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Finance Ministry likely to stick to capital infusion programme for PSU banks






New Delhi: The Finance Ministry would not curtail its capital infusion plan for this financial year even as state-owned banks would be needing fewer funds following the RBI’s decision to defer the deadline to meet Basel III norms by a year, according to sources.

Under the new dispensation, the capital infusion by the government in public sector banks for meeting the capital buffer norms would come down to around Rs 15,000-20,000 crore, sources said.

However, there will not be any reduction in the capital funding plan as announced in October last year despite a lower requirement due to the extension of the deadline for meeting the CCB of 2.5 per cent until March 2020, sources said.


The capital infusion would help improve the financial health of banks, sources said, adding that some banks would get necessary regulatory capital while others would get it for fueling growth, they clarified.

Earlier this week, the RBI in the central board meeting decided to extend the implementation of the last tranche of 0.625 per cent of capital conservation buffer by a year to March 2020. However, the board decided to retain the capital adequacy ratio or CRAR at 9 per cent, against 8 per cent prescribed by Basel III norms.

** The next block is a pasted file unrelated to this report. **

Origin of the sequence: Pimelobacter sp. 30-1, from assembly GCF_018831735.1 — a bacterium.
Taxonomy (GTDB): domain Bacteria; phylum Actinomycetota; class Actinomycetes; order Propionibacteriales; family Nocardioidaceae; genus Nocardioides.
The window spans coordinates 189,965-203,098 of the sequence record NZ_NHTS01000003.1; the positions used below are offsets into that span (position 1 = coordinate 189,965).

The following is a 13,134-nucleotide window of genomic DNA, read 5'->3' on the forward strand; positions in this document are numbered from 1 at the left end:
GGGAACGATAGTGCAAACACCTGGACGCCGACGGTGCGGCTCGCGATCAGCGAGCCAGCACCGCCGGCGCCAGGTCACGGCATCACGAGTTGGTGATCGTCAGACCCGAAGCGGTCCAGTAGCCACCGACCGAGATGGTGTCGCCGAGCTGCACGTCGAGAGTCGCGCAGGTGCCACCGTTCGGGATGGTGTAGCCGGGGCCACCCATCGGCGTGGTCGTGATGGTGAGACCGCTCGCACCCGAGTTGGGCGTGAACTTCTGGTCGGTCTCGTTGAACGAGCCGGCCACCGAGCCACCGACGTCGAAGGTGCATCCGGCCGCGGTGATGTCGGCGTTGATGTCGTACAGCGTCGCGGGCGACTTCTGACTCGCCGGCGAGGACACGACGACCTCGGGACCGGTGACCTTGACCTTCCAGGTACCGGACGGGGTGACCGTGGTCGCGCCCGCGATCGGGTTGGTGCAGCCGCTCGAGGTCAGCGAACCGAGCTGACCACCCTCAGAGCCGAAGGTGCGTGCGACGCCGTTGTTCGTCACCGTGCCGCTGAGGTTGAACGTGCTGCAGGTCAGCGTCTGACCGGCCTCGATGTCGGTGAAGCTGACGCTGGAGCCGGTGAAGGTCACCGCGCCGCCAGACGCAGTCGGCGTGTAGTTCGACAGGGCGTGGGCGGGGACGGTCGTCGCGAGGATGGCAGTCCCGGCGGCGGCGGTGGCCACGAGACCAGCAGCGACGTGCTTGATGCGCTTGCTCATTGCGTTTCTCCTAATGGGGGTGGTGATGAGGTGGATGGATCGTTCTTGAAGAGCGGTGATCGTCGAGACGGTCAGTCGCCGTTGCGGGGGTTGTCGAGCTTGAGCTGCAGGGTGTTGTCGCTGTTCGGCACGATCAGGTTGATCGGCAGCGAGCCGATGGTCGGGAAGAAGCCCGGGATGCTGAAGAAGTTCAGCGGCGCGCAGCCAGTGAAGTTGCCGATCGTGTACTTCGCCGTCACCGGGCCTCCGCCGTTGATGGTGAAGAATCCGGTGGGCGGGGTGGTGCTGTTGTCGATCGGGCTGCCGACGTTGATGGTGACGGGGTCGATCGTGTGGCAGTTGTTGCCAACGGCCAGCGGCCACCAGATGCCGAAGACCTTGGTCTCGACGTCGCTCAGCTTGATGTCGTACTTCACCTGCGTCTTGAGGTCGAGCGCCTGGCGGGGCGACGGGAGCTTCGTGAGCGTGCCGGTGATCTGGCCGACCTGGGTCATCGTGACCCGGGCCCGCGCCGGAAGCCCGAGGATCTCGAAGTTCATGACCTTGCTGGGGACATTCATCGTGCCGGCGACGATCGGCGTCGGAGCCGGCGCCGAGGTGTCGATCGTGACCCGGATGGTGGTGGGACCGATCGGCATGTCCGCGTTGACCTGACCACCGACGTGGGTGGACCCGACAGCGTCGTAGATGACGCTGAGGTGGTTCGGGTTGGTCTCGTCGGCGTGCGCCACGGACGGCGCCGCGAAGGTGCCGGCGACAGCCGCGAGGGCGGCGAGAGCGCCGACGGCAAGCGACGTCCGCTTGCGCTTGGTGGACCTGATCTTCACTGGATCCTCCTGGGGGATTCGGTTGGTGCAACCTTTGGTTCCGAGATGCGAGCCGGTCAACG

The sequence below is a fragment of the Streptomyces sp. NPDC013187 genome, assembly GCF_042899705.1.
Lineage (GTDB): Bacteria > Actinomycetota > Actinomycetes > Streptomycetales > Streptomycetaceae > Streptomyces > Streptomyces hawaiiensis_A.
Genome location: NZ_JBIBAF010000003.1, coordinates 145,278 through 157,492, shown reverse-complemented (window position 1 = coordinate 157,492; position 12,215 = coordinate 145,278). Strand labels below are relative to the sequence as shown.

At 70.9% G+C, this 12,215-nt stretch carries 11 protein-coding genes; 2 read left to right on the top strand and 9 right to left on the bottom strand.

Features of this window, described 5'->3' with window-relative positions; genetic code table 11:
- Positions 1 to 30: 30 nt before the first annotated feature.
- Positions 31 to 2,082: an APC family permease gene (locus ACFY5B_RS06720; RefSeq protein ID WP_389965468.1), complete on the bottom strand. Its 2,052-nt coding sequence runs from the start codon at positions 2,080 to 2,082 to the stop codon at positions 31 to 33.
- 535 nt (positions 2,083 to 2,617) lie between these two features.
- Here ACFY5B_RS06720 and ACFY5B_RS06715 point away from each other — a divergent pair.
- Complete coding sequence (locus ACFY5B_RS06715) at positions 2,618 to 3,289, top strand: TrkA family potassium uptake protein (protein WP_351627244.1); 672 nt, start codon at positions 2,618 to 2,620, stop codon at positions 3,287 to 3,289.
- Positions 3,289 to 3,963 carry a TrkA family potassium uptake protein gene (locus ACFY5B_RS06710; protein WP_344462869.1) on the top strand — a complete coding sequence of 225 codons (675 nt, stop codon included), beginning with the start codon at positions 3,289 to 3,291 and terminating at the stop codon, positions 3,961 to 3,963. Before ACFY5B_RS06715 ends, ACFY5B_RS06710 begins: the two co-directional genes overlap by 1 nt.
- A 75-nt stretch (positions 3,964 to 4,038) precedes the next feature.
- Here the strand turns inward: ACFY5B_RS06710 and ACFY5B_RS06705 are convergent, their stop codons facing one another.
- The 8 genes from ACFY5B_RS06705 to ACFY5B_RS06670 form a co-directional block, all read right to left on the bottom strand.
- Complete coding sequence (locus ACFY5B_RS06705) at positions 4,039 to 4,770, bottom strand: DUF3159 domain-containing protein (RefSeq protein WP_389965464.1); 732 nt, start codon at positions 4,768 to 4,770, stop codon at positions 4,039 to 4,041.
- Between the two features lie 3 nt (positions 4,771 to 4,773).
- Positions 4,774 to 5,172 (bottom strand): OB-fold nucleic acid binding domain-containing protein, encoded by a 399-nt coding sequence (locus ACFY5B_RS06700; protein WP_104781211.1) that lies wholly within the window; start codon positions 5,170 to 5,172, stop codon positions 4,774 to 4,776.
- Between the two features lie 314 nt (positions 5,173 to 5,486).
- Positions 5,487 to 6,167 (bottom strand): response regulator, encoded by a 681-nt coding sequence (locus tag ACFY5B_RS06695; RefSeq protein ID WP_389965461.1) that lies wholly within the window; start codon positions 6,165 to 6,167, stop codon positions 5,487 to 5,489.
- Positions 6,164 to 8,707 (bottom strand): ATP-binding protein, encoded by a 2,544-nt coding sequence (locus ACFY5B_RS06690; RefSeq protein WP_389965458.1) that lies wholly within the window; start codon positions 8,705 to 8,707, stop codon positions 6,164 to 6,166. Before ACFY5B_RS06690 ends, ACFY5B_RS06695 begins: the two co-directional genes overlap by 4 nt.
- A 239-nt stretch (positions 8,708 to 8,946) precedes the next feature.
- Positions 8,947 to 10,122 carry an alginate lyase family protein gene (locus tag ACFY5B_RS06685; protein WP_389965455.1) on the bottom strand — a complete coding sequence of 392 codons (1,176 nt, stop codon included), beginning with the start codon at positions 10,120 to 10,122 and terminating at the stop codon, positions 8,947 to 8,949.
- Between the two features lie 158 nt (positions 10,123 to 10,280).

The CCB currently stands at 1.875 per cent and the remaining 0.625 per cent was to be met by March 2019, as per the earlier deadline fixed by the RBI.

The extension of the timeline for the implementation of the last tranche of the CCB under Basel-III capital regulations could reduce the burden of public sector banks (PSBs) by Rs 35,000 crore this fiscal, according to rating agency Crisil.

Generally, there is a leverage of 10 times on the capital, sources said adding that the lending capacity would increase by Rs 3.5 lakh crore.

After assessing the requirement of each bank, the ministry is expected to finalise the capital infusion of about Rs 54,000 crore by this month-end or by the first half of the next month.

The ministry had earlier this year provided a capital infusion of Rs 11,336 crore to five PSBs to help them meet their interest payment commitments.

Punjab National Bank (PNB), hit by the Nirav Modi scam, got the highest amount of Rs 2,816 crore, while Allahabad Bank received Rs 1,790 crore. Andhra Bank got the capital support of Rs 2,019 crore, Indian Overseas Bank received Rs 2,157 crore and Corporation Bank got Rs 2,555 crore.

The infusion was part of the remaining Rs 65,000 crore out of Rs 2.11 lakh crore capital infusion over two financial years. The government announced the Rs 2.11 lakh crore capital infusion programme in October last year.

As per the plan, the PSBs were to get Rs 1.35 lakh crore through re-capitalisation bonds, and the balance Rs 58,000 crore through the raising of capital from the market.

Out of the Rs 1.35 lakh crore, the government has already infused about Rs 82,000 crore through recap bonds and the balance would be done during this fiscal.